Sunday, 13 November 2011
Netil and Broadway Market
From Maltby Street, it’s a hop, skip and a cycle over Tower Bridge and north eastbound towards Netil Market. Having commenced with dessert at St. John’s for breakfast, unless you have tunnel vision, it’s next to near impossible not to get distracted by the delights of Broadway Market. Continuing on the dessert theme, I happen upon Fiendish & Goode, dealers of delectable dainties, as they describe themselves. The lemon drizzle with green crushed pistachios, and parsnip pecan ginger with mascarpone cream cakes match their description.
My intention was indeed to traverse around the wonders of Broadway market and make my way to Netil market, but it was ne’er impossible not to get waylaid once again by the good people at yum bun who sell slow roasted belly pork with cucumbers, spring onions and hoi sin in steamed buns. The good lady selling the pork steams her own pillow soft buns – with difficulty apparently, according to her partner on the stall – and a fine job she does too. It must be a labour of love. Combined with the succulent free range blythburgh pork it all melts on the tongue. They are delicious.
They are about to commence an enterprise at London's only outdoor food night market from Friday the 25th of November until Christmas at the Long Table on Abbot Street in Dalston. Given the company they find themelves in at this market, including two of my favourites -Hawksmoor and Moro, it seems like an exciting venture.
Eventually, my nose leads me to my destination at Netil Market which is located at the top of Broadway Market as you approach London Fields and take a right. The market sells vintage clothing, bits and bobs, has a few food stalls, and even has a place to fix your bike. There is a queue at the Lucky Chip burger van and I’m told there will be a 20 minute wait. The smells emanating from Lucky Chip intimates that it will be worth the wait so I order a burger with bacon (no cheese for me) which comes with pickles and lettuce and seek a seat to wait.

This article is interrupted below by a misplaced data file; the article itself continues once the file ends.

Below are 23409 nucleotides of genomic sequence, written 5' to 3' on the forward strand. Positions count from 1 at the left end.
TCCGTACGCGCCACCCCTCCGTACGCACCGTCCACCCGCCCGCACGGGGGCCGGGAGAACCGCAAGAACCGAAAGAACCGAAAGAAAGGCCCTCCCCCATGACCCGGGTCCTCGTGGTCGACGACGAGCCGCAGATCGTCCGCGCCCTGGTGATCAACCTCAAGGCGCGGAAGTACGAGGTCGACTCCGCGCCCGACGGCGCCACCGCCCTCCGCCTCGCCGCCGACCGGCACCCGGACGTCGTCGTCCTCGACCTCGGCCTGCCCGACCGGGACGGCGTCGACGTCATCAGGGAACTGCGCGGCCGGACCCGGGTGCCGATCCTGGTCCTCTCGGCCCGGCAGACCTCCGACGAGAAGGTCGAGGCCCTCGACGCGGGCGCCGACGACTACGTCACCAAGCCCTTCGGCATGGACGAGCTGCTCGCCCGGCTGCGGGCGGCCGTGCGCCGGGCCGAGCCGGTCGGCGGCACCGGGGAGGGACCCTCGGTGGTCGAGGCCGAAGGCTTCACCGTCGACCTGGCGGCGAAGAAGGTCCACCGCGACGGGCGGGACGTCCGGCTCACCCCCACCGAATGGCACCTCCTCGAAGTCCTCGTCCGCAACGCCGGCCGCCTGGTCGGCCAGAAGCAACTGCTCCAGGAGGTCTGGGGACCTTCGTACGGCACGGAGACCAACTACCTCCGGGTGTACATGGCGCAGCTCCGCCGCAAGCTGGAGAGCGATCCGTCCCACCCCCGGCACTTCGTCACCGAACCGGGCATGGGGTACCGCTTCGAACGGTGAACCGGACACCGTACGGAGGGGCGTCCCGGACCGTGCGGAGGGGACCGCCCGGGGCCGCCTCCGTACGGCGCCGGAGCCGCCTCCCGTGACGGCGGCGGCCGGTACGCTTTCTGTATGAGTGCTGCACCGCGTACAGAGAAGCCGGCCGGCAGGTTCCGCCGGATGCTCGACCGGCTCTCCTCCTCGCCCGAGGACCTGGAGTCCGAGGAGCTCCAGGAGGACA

Space is at at a premium in the market. Given the scarcity of seats, my cunning plan is to sit on my new folding bike which I am still getting used to and which is static and in its parked position. Instead of sitting on it however, I manage to end up flat on my arse as I fall off the bike in slow motion. Now, elsewhere when something like this happens, you end up receiving a round of applause and collective guffaws. At Netil Market, full of the too cool for school East London brigade, hardly anyone bats an eyelid. So when a right auld eijit ends up on her backside laughing at her own idiocy, no one pays an iota of attention.
The burger, when it arrives, brings happiness to one’s life. It smells and looks great. It’s served in a brioche bun, which is incredibly light, the pattie is juicy and reminds me of the great burgers you can get in New York. Sometimes a burger is perfect, other times, it’s even better. This is one of those occasions. At £6.50 the burger is worth the bruised backside and the even bigger bruised ego.